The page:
Some Enchanted Evening

Broadway illustration
Mark Steele

It was a rainy Tuesday night in March, the kind of dismal late­-winter storm that turns street corners into lagoons and sends unrelenting sheets of stinging water that outmatch even the strongest umbrellas.

But at 54 Below, a Broadway supper club that sits beneath Studio 54, the legendary palace of 1970s disco, the crowd was in high spirits. Spotlights flickered over red­-velvet­-covered walls as a hundred­-odd guests settled into booths and four­-top tables, ordering cocktails and french fries, and waving at friends across the room. The lights dimmed, and, behind the piano, Rick Hip­-Flores ’02CC struck the first notes of “Bewitched, Bothered, and Bewildered,” by Richard Rodgers ’23CC, ’54HON and Lorenz Hart. After just a few jaunty measures, the message to the weather seemed clear: This is Broadway. There are no rainy days here.

The crowd was gathered for the first annual “Columbia Songbook,” a celebration of show tunes written by faculty and alumni. If that sounds like amateur hour, consider some of the shows that followed the Great White Way down from Morningside Heights: Pal Joey (Rodgers and Hart); Oklahoma!, Carousel, South Pacific, The King and I, The Sound of Music (Rodgers and Oscar Hammerstein II ’16CC); Cabaret, Chicago, Fosse (John Kander ’54GSAS and Fred Ebb ’57GSAS); M. Butterfly (playwriting professor David Henry Hwang); and Next to Normal (Tom Kitt ’96CC and Brian Yorkey ’93CC), to name just a few. Without Columbia composers and lyricists, we would never have heard Ella Fitzgerald sing “My Funny Valentine” or Julie Andrews list her favorite things. No one would know the joy of Chita Rivera’s snapping fingers in All That Jazz or Frank Sinatra’s signature song, “New York, New York.”

In short, says Danielle Gautier, who conceived of and produced the show, “There was an embarrassment of riches. Picking the song list was a humbling exercise.”

For Gautier, it also required a crash course in Columbia’s musical­-theater history. The idea of uniting the greatest hits of Columbia show tunes in one performance had been floating around the theater department for years, but Gautier, who is a first-­year student in the School of the Arts’ theater management and producing program, had been on campus for less than a month when she started working on it.

“It really just started with the requirement,” she says. “All MFA students have to produce or manage something using Columbia talent. Most people work on a campus show, but I really wanted to do something that incorporated the whole Columbia community.”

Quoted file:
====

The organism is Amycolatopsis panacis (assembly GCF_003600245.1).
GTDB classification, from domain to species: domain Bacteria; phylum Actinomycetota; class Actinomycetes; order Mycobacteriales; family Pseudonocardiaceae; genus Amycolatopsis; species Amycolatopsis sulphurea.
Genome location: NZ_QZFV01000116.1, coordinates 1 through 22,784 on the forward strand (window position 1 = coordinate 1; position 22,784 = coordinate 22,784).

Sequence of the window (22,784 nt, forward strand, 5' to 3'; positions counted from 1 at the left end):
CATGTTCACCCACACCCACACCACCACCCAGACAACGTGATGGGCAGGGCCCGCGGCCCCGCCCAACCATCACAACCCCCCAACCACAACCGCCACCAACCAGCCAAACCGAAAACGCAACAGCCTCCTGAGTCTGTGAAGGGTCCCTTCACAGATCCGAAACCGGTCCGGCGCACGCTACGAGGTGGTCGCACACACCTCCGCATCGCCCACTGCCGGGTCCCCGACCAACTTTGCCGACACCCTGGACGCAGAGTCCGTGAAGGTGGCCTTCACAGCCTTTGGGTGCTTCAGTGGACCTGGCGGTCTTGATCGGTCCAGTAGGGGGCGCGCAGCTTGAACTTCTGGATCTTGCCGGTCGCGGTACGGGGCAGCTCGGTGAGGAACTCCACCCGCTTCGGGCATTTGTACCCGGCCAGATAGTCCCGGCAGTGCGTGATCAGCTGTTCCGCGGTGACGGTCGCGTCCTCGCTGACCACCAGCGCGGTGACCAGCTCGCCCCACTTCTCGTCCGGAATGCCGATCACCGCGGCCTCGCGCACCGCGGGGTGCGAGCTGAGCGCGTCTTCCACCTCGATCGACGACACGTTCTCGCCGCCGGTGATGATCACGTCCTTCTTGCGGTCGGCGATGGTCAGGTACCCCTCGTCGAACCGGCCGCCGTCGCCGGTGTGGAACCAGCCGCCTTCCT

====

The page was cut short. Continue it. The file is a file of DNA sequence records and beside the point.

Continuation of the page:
Gautier teamed up with musical director Hip-­Flores, a conductor on the US tour of We Will Rock You, and director Laura Pietropinto ’00CC, who was the assistant director of Next to Normal.

Most of the night’s performers, too, were Columbians, starting with Donna Vivino ’00BC, better known to some as the green-­skinned witch Elphaba in the national tour of Wicked. Several were MFA candidates in musical theater; still others were recent alums just getting their start in the business. Between songs, they gathered together at the bar, blowing good­-luck kisses to each other and whistling loudly after solos.

“I was hoping that it would have that kind of reunion vibe,” Gautier says. “Everyone involved has been through so many of the same experiences at Columbia.”

Richard Rodgers often said that he came to Columbia specifically because he hoped it would give him the kind of experience that would prepare him for a career on Broadway. As he wrote in his 1975 autobiography: “There were experienced directors, a beautifully equipped stage with good lighting situated in the heart of the Broadway theatre district, and best of all, professional musicians in the pit. Here, certainly, were near­-ideal working conditions; here, possibly, was an opportunity that could be of incalculable help in furthering my career.” Forty years later, looking out from behind his piano, Tom Kitt echoed that very sentiment: “When I was a senior, I was deciding whether to take a job in finance,” he said with a visible shudder, “or to do what I really loved. It was a big decision, but being at Columbia, and working on the Varsity Show, made it easy.”

He started to play the finale from the 1996 Varsity Show, Devil in a Light Blue Dress, about a bunch of graduating seniors who decide not to sell their souls. Some might have been surprised that he didn’t pick something from Next to Normal, the show that won him his Pulitzer and made him famous. But on this rainy, wonderful night, it wasn’t about that show — it was about the place that made it all possible.


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